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How EIA Guestimates Keep Oil Prices Subdued


The EIA has once again undercut its previous estimates for U.S. oil production, offering further evidence that the U.S. shale industry is not producing as much as everyone thinks.

The monthly EIA oil production figures tend to be more accurate than the weekly estimates, although they are published on several months after the fact. The EIA just released the latest monthly oil production figures for June, for example. Meanwhile, the agency releases production figures on a weekly basis that are only a week old – the latest figures run up right through August.

The weekly figures are more like guestimates though, less solid, but the best we can do in nearly real-time. It is not surprising that they are subsequently revised as time passes and the agency gets more accurate data.

But the problem is that for several months now, the monthly and the weekly data have diverged by non-trivial amounts. The weekly figures have been much higher than what the monthly data reveal only later. And remember, it is the monthly data that tends to be more accurate.

Let’s take a look. A month ago, I wrote about how the EIA’s monthly data for May put U.S. oil production at 9.169 million barrels per day (mb/d). But back in May, the EIA’s weekly figures told a different story. The agency thought at the time that the U.S. was producing nearly 200,000 bpd more than turned out to be the case. Here were the weekly estimates at the time:

  • May 5: 9.314 mb/d
  • May 12: 9.305 mb/d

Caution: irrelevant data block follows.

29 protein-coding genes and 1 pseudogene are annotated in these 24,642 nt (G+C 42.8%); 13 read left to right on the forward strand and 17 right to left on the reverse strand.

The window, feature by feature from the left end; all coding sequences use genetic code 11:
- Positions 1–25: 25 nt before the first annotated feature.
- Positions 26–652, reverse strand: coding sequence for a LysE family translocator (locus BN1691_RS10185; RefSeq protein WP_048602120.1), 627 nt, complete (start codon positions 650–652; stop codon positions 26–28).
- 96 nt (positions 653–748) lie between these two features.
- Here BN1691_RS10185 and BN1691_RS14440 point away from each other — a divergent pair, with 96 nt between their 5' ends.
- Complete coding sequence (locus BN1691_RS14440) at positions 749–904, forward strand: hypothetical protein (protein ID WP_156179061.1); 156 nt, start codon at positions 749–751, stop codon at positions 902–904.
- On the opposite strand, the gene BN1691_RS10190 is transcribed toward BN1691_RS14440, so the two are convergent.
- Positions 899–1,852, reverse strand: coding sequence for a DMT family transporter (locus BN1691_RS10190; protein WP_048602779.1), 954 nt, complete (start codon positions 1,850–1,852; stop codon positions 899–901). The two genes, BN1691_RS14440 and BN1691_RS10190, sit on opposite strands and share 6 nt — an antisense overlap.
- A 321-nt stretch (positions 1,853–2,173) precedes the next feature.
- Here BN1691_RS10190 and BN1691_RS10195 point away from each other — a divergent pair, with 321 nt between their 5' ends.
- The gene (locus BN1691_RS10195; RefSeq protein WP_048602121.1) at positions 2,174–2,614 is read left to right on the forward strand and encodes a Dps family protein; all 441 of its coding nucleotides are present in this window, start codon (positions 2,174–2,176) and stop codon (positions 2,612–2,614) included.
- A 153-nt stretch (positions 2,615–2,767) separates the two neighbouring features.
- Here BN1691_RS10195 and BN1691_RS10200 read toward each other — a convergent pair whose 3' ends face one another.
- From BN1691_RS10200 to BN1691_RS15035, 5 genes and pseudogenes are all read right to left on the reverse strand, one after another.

• May 19: 9.320 mb/d
  • May 26: 9.342 mb/d

But two months later, the EIA published its final estimate for May, and put the figure at 9.169 mb/d. So, as it turns out, the U.S. was producing much less in May than we thought at the time. 

Now, the EIA has once again skewered its own weekly estimates. On August 31, it released monthly figures for June, and the discrepancy is even larger than the month before. The EIA says oil production in the U.S. actually declined in June, falling by 73,000 bpd to just 9.097 mb/d. Compare that to what the agency thought at the time with its weekly estimates:

  • June 2: 9.318 mb/d
  • June 9: 9.330 mb/d
  • June 16: 9.350 mb/d
  • June 23: 9.250 mb/d
  • June 30: 9.338 mb/d

If those figures were correct, the U.S. would have averaged something like 9.317 mb/d for June. But the EIA now says that data was wrong, and in reality the figure should have been 9.097. In other words, in June, the U.S. produced 220,000 bpd less than we thought at the time.

(Click to enlarge)

This may seem like nitpicking, but it’s not exactly a tiny number. If that gap were to persist for the full-year, it’s nearly equivalent to half of what Saudi Arabia promised to cut as part of the OPEC deal, or substantially more than what the IEA expects Canada to add in new supplies this year.

More importantly, if the U.S. is actually producing much less than the market thinks, there is a much stronger bullish case for oil than conventional wisdom dictates. After all, there are massive shale production gains from the U.S. baked into oil price forecasts. For example, the EIA sees U.S. oil production surging from 9.3 mb/d this year to 9.9 mb/d in 2018, a gain of 600,000 bpd.

But the problem is that not only will it be difficult to reach that 9.9 mb/d, but it now looks like an uphill battle for the U.S. to reach that 9.3 mb/d figure in 2017. For the first six months of this year, the U.S. only averaged 9.071 mb/d. It will have to seriously ramp up production in order to reach that 9.3 mb/d estimate for the full-year. In reality, that looks very unlikely.